WWW Wednesday #June 30th

This meme is currently hosted by Sam @ Taking on a World of Words. To take part all you need to do is to answer the following questions:

What are you reading?

What did you recently read?

What do you think you’ll read next?

Currently Reading

For the first time in a long while, I am reading a bunch of books together.

I am reading these three books as Daily Devotions. This means a chapter, topic, prayer per day.

I am also reading these two titles, alternating between a serial killer thriller and a feel-good story.

Recently Read

My Beautiful Black Hair by St. Clair Detrick-Jules – 5*

Her Last Holiday by C.L. Taylor – 3.5*

The Frozen Girl by Roberta Gately – DNF

Reading Next

That’s it for me this me this week. What are you reading?

It’s Raining Books

I have been diversifying my book genres of late, taking a break from constantly reading crime thriller series. Here are some nice-looking reads that I have added to my bookshelf recently:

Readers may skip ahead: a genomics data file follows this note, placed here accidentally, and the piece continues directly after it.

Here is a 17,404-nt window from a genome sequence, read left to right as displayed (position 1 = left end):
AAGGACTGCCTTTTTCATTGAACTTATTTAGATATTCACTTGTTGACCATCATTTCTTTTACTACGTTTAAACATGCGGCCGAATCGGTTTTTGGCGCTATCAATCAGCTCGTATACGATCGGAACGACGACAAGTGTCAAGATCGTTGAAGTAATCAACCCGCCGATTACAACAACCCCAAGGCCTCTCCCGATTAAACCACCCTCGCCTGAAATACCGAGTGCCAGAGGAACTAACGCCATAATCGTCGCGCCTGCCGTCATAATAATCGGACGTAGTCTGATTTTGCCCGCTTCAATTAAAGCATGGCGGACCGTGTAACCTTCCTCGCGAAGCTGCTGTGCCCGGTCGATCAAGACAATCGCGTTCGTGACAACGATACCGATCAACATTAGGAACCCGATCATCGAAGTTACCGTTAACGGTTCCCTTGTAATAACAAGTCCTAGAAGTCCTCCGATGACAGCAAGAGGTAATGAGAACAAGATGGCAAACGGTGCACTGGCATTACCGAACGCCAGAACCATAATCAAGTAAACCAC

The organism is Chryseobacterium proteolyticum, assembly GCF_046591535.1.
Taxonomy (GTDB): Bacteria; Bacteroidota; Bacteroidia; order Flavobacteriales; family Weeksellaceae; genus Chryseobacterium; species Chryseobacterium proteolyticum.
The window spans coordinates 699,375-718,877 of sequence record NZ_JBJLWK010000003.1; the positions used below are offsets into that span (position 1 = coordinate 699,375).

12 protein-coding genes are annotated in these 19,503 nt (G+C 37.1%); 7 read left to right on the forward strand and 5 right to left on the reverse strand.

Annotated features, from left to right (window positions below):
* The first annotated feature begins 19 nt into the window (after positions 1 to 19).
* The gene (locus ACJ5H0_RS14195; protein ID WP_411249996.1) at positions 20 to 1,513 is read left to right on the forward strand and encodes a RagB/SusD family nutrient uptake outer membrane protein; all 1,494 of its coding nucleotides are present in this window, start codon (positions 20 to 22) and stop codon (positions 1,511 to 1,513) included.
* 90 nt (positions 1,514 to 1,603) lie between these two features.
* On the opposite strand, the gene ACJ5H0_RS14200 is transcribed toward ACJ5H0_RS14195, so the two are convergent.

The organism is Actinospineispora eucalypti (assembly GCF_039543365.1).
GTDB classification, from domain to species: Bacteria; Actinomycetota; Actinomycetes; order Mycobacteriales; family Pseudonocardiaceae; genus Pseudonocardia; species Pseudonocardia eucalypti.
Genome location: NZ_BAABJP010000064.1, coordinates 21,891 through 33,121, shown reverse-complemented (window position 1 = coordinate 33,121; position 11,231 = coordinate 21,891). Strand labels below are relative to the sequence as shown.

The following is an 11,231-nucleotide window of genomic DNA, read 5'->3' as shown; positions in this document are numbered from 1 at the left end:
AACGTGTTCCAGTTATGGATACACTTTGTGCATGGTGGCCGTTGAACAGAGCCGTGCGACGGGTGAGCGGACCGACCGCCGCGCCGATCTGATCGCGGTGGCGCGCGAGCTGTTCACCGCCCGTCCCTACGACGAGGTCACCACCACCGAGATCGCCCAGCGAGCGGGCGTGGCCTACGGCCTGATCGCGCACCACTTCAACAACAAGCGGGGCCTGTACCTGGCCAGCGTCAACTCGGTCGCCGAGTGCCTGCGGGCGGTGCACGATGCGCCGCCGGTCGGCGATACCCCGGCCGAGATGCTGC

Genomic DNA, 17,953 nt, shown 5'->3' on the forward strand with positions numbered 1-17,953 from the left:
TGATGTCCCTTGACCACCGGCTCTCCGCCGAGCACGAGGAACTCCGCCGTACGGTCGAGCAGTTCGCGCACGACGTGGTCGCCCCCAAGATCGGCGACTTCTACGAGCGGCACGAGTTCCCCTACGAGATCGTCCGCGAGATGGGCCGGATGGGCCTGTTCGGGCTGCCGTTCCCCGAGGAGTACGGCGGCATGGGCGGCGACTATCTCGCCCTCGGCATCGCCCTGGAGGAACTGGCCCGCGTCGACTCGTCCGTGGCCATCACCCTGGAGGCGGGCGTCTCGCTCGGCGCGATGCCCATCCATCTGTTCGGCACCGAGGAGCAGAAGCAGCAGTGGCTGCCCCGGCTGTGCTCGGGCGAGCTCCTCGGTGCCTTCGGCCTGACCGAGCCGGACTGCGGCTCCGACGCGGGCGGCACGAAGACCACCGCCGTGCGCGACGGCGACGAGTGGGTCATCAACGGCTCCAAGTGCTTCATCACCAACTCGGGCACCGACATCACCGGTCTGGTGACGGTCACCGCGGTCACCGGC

Mysteries and Thrillers

Literary, General and Women’s Fiction

Historical Fiction

I excited to dig into these reads. I used to enjoy this genres a while back and so I hope to re-discover my interest in them. I still have my detective thriller series on my TBR but I can’t wait to mix things up a bit.

Do you have any of these titles on your TBR? Which book genres do you enjoy?

Review: Her Ocean Grave (Detective Abby Pearce #1) by Dana Perry

When Samantha Claymore doesn’t return home after an afternoon bicycle ride on Martha’s Vineyard, Detective Abby Pearce acts immediately. She knows from experience how quickly a lost girl can become a tragedy. Back on the island for the first time since she ran away as a teenager, Abby hopes solving Samantha’s case will make up for her past mistakes… But, as the media swarm and Samantha’s grieving mother joins the search, the police find no trace of the beloved sixteen-year-old—even when a reward is offered for her return.

Trawling through old case files, Abby discovers that Samantha is not the only girl to have gone missing in the small community of Martha’s Vineyard. She’s convinced more could follow, but her team insists there’s no link to be found. Until Samantha’s best friend is found dead at the bottom of a cliff the next day…